To Polygraph or Not to Polygraph? Our Duty of Care

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When potential clients approach us in confidence, we are always keen to learn and understand firstly what problems they are facing. In the first engagement whether by phone, email, social media messaging or in person we will always stress that their matter is private so that they can feel reassured. Secondly and more importantly, the engagement will always be directly with a qualified examiner to gain a holistic understanding of the problems they are facing.

As an organisation we are mindful of the client often being in a position of distress and reaching the conclusion that by the time they reach us that may have exhausted all other possibilities. In matters of infidelity or person issues there can be a long period of rumination after the issue and during the period before we are contacted. Therefore speaking to a skilled and trained professional would support the understanding of their mental state and whether the purpose of the test is viable.

There are often cases we will decline and they will enter a market of subordinate examiners without the necessary qualifications and often offering their own psudeo-ethical test with no real understanding or experience of the polygraph process. It is in this case where we are very clear to potential clients that as a “duty of care” we are able to offer them relevant advice on our services where suitable.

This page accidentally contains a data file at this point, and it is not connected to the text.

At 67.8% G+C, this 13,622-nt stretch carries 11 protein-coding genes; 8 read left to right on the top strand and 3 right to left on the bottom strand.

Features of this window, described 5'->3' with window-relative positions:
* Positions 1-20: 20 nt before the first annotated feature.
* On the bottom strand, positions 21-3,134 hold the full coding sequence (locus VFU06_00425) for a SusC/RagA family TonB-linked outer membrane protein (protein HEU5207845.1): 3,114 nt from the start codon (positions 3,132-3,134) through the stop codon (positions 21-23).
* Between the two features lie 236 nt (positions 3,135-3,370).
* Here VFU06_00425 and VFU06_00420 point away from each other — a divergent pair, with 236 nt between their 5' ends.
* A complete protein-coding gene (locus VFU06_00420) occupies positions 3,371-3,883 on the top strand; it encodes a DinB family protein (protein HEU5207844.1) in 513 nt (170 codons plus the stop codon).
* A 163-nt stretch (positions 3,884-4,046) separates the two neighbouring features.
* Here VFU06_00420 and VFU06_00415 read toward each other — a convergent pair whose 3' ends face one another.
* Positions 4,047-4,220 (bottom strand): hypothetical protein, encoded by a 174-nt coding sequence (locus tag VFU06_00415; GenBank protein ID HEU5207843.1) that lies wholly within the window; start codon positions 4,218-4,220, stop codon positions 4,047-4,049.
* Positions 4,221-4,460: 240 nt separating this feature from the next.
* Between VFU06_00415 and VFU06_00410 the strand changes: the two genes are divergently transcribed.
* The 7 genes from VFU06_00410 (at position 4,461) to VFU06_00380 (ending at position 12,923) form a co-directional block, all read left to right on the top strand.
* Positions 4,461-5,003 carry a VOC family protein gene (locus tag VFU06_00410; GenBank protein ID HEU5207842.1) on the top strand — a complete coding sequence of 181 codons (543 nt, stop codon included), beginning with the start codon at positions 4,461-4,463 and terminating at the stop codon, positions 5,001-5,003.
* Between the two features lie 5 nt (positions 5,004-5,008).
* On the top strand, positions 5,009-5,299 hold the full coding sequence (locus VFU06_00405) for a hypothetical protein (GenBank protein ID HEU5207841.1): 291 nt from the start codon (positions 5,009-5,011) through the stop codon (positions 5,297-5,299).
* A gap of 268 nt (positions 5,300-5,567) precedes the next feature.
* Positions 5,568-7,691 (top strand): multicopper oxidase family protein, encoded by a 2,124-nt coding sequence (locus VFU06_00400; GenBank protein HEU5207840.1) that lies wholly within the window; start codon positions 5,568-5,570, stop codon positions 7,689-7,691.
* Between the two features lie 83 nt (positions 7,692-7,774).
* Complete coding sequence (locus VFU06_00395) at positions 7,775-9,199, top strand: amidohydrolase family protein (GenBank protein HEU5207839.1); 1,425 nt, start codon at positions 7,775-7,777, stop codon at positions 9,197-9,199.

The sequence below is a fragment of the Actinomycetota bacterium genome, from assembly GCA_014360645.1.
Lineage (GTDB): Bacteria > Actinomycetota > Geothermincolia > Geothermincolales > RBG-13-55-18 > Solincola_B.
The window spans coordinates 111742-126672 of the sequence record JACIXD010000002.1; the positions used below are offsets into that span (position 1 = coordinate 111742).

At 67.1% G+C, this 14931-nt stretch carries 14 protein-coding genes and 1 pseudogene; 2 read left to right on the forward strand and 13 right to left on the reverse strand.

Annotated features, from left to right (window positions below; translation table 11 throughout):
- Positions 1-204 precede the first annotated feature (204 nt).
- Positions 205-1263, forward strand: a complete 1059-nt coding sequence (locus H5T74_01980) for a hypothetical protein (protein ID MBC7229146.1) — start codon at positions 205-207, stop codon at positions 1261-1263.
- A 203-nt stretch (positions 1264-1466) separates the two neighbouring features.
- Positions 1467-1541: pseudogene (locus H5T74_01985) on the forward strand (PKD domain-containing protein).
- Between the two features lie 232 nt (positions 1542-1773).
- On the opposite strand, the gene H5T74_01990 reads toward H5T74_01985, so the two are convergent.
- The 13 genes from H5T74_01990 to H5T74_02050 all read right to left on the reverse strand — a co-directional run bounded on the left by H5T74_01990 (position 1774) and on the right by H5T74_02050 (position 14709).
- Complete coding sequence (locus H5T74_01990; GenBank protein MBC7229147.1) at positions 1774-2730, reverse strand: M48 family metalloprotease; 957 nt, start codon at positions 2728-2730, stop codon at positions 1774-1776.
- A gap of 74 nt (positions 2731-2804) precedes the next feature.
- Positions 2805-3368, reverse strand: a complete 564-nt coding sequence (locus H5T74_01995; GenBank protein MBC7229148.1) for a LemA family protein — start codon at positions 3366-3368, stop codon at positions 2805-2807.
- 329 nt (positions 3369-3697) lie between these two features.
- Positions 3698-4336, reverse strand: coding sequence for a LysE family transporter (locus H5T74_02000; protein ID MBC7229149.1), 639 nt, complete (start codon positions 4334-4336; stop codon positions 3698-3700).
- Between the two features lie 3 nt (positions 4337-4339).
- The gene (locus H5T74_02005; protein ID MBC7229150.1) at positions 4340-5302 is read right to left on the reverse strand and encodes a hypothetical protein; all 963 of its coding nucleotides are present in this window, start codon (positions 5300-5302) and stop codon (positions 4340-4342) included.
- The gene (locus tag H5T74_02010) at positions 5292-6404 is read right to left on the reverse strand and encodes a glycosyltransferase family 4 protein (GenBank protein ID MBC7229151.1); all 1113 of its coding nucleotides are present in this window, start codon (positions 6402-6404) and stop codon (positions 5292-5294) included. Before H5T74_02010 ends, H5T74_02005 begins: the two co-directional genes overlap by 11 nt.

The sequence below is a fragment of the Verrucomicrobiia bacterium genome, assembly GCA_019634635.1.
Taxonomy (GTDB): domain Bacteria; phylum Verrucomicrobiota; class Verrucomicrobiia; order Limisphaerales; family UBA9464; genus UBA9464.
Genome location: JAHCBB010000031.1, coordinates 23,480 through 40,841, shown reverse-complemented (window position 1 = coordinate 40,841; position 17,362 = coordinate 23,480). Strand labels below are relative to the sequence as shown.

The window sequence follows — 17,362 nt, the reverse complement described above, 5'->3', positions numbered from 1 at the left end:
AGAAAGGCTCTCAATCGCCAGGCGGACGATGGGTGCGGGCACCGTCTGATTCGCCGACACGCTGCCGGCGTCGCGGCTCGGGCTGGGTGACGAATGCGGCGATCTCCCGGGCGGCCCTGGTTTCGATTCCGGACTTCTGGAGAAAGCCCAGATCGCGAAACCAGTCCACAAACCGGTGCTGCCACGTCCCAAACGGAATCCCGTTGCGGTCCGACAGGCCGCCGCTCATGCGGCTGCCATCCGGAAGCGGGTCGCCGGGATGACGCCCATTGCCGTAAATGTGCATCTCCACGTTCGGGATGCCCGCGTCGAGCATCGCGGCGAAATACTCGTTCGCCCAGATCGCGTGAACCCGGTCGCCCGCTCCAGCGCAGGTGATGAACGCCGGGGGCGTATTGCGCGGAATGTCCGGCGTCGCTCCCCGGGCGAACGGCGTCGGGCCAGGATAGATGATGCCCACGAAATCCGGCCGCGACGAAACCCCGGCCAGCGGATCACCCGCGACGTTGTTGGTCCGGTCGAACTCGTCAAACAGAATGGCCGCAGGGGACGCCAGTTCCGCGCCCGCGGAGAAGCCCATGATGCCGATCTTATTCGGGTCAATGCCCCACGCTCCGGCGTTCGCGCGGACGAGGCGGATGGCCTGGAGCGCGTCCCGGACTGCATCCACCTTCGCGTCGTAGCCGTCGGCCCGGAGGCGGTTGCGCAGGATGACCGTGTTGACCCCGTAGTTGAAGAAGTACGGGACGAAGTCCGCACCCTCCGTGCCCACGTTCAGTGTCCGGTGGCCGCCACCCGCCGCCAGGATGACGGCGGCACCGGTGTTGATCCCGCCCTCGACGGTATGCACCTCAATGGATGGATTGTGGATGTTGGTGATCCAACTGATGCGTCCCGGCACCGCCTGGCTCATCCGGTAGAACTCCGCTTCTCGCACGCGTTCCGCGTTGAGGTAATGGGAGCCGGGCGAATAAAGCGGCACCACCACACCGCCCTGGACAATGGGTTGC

In the case of cheating for example, if we feel that there is a recognisable threat to one or both of the parties of domestic violence or signs of abuse then we will not only refuse to engage but as a “duty of care” may report our safeguarding concerns to the appropriate authorities.

After care procedure:

Once we issue the full verified report the client or all parties could be distressed from the outcome as it may have a direct effect on their lives going forward. In the vast majority of cases where there is an admittance of guilt either during pre-test interview, during the examination process itself or during the post-test phase, the matter can be simply handled in the mental capacity of the client as the expectation matched the result. However, where there is often a shock or unexpected result we will always direct all parties to seek help from support groups represented by national organisations with the correct specialist counselling skills to deal with the often intense emotional experience.

I am proud of my team and how they follow through the operational framework was have set out. From polygraph examiner to back office administration our organisation is set out to be client focused and professional at all times.

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